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Contact lenses – Types, top companies, and more

Contact lenses – Types, top companies, and more

Contact lenses are small, transparent plastic disks placed in the eye to improve vision, and like glasses, correct poor vision caused by refractive defects. They are a fantastic option for anyone who needs vision correction but despises Lasik surgery or wearing glasses. These lenses don’t fog up and are perfect for physical activities, providing more natural vision than glasses. Hence, one must know about the different types of contact lenses and which suits one best.

Types of Contact Lenses

Soft contact lenses
Soft contact lenses are the most recommended lenses. They can treat various vision problems, such as myopia, hyperopia, and age-related loss of close-up vision. They are simple to use and come in various styles, like daily wear and overnight lenses.
Daily-wear lenses are only meant to be worn once. They are removed and disposed of at night for cleaning and disinfecting.
Overnight (extended) wear lenses can be worn for 30 days straight, even while sleeping. However, wearing contact lenses like this could result in serious eye infections or corneal issues.

Rigid gas permeable lenses
Most people with vision issues can see clearly and crisply using rigid gas-permeable lenses. Compared to soft contact lenses, these are more flexible, breathable, and durable and prevent dry eyes. These contact lenses must be removed at night for cleaning and disinfection; however, some can be worn for up to a week or even up to 30 days. In addition, one can use these for two to three years if the prescription does not change.

Specialized contact lenses
These specialized contact lenses are made to treat a variety of vision issues, like:

Hybrid lenses
These have a hard gas-permeable center surrounded by a soft outer ring. They can treat uneven corneal curvature, age-related loss of near vision, nearsightedness, and farsightedness.

Multifocal contact lenses
These lenses correct myopia, hyperopia, and presbyopia simultaneously and are available in various materials.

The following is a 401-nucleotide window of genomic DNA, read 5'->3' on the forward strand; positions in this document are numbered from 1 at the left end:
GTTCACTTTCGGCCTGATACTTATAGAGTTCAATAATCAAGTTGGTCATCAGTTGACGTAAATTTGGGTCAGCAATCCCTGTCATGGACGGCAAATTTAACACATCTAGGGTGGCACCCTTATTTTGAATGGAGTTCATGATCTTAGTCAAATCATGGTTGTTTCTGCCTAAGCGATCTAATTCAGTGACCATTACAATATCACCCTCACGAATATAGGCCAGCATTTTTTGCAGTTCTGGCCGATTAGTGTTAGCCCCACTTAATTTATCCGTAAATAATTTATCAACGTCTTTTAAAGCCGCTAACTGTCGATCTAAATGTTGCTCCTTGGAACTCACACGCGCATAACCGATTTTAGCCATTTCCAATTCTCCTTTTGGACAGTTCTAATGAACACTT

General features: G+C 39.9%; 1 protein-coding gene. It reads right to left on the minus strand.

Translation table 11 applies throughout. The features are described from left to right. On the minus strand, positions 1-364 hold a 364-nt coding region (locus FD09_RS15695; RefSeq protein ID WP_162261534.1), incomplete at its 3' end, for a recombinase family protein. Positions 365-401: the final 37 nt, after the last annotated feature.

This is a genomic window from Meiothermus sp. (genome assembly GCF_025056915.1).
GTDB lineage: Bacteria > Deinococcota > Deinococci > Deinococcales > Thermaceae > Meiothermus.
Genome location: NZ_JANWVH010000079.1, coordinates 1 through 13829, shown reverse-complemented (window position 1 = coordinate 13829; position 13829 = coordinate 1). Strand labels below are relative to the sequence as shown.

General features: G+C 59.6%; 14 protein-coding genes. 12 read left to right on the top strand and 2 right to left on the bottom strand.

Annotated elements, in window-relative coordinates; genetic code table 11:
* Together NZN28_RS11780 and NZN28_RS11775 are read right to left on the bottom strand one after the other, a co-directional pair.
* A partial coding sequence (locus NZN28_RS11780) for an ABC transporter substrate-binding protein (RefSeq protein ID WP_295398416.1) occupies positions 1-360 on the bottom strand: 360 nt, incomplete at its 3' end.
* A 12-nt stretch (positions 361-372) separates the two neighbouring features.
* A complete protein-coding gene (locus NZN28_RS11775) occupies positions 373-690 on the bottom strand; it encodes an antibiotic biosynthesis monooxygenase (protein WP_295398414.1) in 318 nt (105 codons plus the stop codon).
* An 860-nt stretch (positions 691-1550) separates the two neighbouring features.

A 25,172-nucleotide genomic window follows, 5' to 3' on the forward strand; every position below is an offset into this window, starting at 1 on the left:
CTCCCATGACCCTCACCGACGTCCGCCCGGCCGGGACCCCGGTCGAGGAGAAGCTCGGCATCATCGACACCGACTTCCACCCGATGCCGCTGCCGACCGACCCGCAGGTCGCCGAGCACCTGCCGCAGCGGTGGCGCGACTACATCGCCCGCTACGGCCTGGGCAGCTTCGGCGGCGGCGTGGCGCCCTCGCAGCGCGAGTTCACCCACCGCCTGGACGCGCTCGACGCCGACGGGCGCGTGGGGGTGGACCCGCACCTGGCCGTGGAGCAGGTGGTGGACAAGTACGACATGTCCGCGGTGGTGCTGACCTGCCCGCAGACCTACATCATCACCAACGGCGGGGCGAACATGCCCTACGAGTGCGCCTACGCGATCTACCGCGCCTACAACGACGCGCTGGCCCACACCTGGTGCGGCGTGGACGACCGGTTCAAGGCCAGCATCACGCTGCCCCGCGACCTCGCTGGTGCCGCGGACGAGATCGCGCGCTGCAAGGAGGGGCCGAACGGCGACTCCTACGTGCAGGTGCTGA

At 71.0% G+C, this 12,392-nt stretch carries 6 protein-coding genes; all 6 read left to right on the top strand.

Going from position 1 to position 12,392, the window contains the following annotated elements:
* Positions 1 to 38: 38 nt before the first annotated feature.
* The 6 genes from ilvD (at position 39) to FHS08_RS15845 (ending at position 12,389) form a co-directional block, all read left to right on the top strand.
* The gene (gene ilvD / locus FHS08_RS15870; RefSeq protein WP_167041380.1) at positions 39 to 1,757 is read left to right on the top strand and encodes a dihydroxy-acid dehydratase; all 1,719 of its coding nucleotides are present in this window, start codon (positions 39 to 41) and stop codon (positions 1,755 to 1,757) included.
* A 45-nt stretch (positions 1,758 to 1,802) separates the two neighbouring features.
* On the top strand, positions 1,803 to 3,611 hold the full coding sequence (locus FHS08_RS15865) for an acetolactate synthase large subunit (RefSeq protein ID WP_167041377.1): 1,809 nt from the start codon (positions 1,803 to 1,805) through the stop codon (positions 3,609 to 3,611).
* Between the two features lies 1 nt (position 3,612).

Scleral contact lenses
These larger-than-average rigid gas-permeable lenses reach the eyeball’s white outer layer (sclera). They can help in vision correction if the cornea is uneven or deformed.

Tinted contact lenses
These lenses can be used for either cosmetic or therapeutic reasons. Tinting can improve color perception and help people with color blindness.

Consult your doctor for a complete eye exam and fitting before buying contact lenses. A follow-up exam may be required after one week, one month, and six months to avoid any complications.

Best contact lens companies

Warby Parker
Scout, Warby Parker’s own contact lens brand, charges $47 for a three-month supply of daily contacts (90 lenses total). Prices vary from $60 to $200 online, depending on where you buy and the brand you use. You can get a 6-day free trial before purchasing a full supply. You can file a claim and get reimbursement if the company is not directly linked to the insurance.

Lens.com offers lenses at a lower cost than other retailers. It offers a diverse range of brands, such as Acuvue, Air Optix, and Dailies. As an out-of-network provider, you cannot use your benefits directly, but you can get reimbursed by making a claim.

1800 contacts
This brand provides a large, easily searchable selection of daily and monthly lenses, as well as lenses for dry eyes and multi or bifocal needs. You can use an app-based eye test to change your prescription without going to the doctor for $20. 1800 contacts also offer services like price matching, free returns, exchanges for any reason, and free replacements for damaged lenses.

Discount contacts
This place provides you with 34 different brands and a wide range of lens options, including daily, weekly, and monthly disposables, colored contacts, and multifocal. Also, first-time customers save an additional 20% and orders over $99 get shipping for free.

GlassesUSA provides 19 main contact lens brands, including Acuvue, Biofinity, and Dailies. It offers price-matching and money-back guarantees on its contacts, as well as a 14-day return policy. Customer service is available from 7 a.m. to midnight, seven days a week, or by email 24 hours a day, seven days a week.

Maintaining contact lenses
Contact lenses come into direct contact with the eyes and thus must be handled with extreme caution. Here are some things to keep in mind to avoid complications.
Before handling contacts, wash your hands with soap and water and dry them.
Reduce contact of lenses with water or saliva. Remove your contact lenses before going swimming or using a hot tub.
After the date of expiration, contact lenses shouldn’t be worn.
After cleaning and storing your lenses, make it a point to throw away the solution in the contact lens case.